This script is part of the Nimrod 50 Collection

In Nowra's play, images of whiteness, and of the haunting of white Australia by its violent past are given vivid metaphorical treatment. The play is in many ways a ghost story, illustrating the irruption of the past into the present. Set on a remote wheat property in western New South Wales in the summer of 1912, where a picnic/cricket-match is held amongst raw-recruit soldiers sent to this isolated spot on peacetime manoeuvres. The cricket ground itself had previously been an Aboriginal campsite, and was granted as a 'gift' to the government by the dead father of the property's current matriarch, Mrs Lillian Dawson. At their Captain's request, Lillian makes the men a gift of flour milled from wheat grown on the property, which is then made into bread for a picnic cricket match held by the soldiers. But when tragedy seems to strike, questions are asked about Lillian’s real intentions and her love for this island continent is questioned. Concerned with the mechanics of power and isolation, the inheritance of violence and dispossession, this is a stirring play looks at our own views of the land we inhabit and questions whether white Australia can ever escape it’s past when it still hides from it.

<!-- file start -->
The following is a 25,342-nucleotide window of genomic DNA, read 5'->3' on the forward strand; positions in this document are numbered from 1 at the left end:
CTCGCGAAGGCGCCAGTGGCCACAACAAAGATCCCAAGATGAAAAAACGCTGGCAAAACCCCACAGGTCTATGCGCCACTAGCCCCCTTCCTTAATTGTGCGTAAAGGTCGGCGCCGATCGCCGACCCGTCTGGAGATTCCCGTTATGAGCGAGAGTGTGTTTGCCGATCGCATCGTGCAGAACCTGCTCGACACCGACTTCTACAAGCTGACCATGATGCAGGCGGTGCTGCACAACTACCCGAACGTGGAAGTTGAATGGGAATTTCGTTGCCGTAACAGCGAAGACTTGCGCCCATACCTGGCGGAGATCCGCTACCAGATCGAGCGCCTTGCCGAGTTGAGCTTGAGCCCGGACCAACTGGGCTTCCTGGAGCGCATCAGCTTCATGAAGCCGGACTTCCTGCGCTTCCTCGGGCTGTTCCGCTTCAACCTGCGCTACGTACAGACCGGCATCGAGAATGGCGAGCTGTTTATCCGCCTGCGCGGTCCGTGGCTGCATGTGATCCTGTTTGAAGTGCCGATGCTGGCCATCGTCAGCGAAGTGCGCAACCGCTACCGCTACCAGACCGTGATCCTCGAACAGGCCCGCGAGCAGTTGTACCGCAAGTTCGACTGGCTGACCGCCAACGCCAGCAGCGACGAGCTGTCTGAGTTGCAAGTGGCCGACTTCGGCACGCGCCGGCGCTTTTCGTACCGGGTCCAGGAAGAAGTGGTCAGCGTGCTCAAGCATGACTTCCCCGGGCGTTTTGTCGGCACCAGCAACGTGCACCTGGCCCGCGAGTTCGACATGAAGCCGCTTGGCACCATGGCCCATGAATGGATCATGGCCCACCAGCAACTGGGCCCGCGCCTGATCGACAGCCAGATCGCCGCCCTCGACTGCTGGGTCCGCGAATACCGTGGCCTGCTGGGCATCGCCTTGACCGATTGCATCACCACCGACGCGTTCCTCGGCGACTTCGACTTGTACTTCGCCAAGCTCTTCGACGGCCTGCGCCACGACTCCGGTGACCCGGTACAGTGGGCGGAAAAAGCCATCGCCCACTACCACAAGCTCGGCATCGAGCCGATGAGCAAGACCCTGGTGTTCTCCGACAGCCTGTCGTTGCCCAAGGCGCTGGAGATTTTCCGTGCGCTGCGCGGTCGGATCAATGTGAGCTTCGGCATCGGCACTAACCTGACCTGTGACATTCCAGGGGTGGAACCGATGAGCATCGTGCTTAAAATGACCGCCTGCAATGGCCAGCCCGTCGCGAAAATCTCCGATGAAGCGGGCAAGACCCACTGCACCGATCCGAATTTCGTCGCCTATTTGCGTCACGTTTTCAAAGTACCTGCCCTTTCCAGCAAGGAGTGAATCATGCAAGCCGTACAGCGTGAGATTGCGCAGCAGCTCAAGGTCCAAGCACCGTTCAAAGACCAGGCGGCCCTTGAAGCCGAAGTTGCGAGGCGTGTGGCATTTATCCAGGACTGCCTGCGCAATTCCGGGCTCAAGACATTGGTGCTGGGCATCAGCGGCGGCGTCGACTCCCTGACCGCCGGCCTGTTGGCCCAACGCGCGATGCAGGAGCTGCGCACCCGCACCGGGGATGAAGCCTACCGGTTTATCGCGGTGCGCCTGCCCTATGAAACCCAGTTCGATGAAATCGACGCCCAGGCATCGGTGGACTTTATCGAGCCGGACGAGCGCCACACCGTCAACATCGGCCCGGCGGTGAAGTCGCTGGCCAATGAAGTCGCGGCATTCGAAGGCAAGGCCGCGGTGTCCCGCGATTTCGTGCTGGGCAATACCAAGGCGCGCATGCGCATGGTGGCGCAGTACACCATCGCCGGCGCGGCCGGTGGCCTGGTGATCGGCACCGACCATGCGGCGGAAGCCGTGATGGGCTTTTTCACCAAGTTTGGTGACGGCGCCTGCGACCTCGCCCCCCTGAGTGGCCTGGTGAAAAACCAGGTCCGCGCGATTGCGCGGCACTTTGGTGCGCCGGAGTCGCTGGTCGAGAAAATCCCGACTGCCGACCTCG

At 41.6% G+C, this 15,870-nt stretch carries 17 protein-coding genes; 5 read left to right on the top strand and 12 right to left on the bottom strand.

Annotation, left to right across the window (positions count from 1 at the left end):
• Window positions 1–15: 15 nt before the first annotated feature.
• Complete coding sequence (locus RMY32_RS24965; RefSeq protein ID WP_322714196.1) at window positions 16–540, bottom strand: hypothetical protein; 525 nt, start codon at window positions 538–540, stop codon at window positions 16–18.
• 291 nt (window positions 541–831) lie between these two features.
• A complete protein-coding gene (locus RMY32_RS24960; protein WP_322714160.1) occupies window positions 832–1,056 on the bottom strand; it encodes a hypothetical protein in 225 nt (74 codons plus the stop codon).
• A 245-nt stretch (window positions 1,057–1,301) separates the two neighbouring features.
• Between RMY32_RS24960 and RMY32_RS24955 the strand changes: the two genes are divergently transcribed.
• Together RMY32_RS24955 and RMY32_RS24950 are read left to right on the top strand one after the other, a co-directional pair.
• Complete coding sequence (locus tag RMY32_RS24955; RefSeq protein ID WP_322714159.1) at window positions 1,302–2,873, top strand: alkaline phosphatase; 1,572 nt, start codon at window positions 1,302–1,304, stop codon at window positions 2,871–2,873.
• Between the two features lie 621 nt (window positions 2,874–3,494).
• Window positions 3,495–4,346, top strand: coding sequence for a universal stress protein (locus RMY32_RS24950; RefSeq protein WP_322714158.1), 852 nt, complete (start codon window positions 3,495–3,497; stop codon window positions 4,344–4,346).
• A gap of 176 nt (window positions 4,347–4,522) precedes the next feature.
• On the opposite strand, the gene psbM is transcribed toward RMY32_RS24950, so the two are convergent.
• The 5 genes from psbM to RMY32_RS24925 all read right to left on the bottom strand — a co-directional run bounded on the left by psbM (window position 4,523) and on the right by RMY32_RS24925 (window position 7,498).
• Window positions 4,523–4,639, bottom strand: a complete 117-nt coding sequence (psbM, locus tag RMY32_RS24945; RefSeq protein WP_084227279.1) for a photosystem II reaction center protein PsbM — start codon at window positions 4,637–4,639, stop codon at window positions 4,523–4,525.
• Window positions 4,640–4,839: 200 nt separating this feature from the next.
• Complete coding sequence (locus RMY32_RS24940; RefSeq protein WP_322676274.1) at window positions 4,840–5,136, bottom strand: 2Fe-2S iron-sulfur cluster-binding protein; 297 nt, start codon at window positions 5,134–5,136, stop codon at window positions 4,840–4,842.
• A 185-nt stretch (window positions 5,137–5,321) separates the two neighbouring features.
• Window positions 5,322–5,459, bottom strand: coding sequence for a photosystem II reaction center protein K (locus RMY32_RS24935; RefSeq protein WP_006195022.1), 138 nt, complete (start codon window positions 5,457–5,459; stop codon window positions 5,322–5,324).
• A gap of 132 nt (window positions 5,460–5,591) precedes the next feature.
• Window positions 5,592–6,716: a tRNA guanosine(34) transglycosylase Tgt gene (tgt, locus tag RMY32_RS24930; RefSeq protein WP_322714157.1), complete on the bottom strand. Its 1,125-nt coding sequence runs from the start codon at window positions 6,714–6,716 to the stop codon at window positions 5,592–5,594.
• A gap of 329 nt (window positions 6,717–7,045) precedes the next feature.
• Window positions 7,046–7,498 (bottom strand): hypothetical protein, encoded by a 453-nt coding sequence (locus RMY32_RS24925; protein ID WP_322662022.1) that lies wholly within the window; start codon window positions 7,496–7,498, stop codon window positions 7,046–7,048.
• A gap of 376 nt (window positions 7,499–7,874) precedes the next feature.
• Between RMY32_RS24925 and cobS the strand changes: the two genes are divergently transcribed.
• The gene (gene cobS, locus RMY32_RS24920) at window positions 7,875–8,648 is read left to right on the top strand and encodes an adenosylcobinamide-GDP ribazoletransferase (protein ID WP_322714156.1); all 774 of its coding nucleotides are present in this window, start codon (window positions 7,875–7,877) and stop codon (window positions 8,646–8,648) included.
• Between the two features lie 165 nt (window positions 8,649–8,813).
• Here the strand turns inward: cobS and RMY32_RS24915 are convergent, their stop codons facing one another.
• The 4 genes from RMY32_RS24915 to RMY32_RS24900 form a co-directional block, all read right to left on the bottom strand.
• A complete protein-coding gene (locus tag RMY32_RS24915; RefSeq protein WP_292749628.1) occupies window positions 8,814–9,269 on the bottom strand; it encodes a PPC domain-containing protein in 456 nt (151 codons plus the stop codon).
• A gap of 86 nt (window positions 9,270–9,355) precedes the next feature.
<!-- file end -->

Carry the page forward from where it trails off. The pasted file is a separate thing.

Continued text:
“…lit by Mr Nowra’s gothic imagination, with macabre breaking into comedy of manners. Once ahain, the climax pictures madness, violence, death and destruction.” H.G.Kippax - SMH

First published by Currency Press, 1981.

First produced at Nimrod, 1980.

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